Designers should design landscapes that challenge human beings and human collectives to allow them to redefine nature within and beyond themselves.

We are well aware that the two words ‘landscape’ and ‘machine’ are dissonant in many ways; something technocratic versus something pristine? The dissonance is on the other hand exactly right, if you consider an important pragmatism in the field of large scale landscape interventions: (1) landscapes are mostly created by (generic) professionals, only dimly including local people. (2) Landscapes, for a large part, serve a purpose, in most cases as agricultural production area, as natural reserve or as urban/infrastructure territory. These two pragmatic elements make it more feasible to consider the machine part of the landscape. Being an optimised production facility for desired outcomes. Any dissonance with local people and out of radar ecological developments, is what interests us, as part of the landscape machine concept.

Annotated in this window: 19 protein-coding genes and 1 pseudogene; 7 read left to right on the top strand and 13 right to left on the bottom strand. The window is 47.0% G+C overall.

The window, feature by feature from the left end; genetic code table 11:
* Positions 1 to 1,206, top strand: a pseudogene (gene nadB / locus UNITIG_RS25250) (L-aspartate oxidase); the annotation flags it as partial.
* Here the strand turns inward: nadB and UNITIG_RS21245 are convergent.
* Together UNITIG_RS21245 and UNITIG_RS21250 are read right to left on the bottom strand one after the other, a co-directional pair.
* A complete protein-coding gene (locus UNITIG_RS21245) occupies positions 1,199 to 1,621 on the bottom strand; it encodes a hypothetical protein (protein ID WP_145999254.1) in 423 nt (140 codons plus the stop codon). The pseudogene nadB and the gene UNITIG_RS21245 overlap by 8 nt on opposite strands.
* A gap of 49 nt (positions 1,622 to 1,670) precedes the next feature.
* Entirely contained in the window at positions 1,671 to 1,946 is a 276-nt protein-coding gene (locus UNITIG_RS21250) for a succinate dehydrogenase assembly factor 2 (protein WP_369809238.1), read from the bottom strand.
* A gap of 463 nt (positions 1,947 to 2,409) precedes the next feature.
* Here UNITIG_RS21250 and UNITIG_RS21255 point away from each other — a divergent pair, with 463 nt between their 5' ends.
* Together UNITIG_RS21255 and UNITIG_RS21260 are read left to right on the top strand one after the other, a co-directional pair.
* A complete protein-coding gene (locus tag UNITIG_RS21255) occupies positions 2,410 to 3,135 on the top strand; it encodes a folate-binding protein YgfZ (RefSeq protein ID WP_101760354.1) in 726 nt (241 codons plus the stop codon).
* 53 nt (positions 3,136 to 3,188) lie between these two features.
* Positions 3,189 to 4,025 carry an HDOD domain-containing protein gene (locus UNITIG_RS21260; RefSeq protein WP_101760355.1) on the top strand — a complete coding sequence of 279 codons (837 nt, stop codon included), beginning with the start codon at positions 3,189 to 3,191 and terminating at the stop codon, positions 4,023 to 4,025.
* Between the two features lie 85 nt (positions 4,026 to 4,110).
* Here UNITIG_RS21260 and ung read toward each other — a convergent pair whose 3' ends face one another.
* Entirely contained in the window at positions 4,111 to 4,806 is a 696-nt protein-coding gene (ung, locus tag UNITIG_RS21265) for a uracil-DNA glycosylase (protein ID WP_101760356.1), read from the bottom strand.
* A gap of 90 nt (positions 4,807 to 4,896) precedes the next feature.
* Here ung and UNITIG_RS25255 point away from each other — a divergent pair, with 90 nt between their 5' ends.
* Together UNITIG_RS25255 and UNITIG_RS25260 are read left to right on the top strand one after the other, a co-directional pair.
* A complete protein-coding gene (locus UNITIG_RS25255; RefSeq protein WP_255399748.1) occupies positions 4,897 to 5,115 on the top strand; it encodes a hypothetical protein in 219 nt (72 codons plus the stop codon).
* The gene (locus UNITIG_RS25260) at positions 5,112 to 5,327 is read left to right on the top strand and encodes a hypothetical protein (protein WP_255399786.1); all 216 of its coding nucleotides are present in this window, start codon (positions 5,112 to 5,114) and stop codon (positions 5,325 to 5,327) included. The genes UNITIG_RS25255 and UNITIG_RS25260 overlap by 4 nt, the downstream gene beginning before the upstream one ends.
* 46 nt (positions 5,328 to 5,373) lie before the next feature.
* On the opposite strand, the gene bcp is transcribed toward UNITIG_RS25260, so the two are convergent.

The (welcome) dissonant to any fixed machinery thinking is provided by the rather slow and gradual development of landscapes. People can change, as landscapes change and thereby initial negative experiences can change. This is what is magical and unique in landscape development and this is what needs to be taken into account when considering the machine-aspect in a developing landscape. The machine may be static for a while, but will change and so will the opinions, aesthetic references and social inclusions. This is a fact that has been recognised by many designers for years, but has not yet been included and explored academically.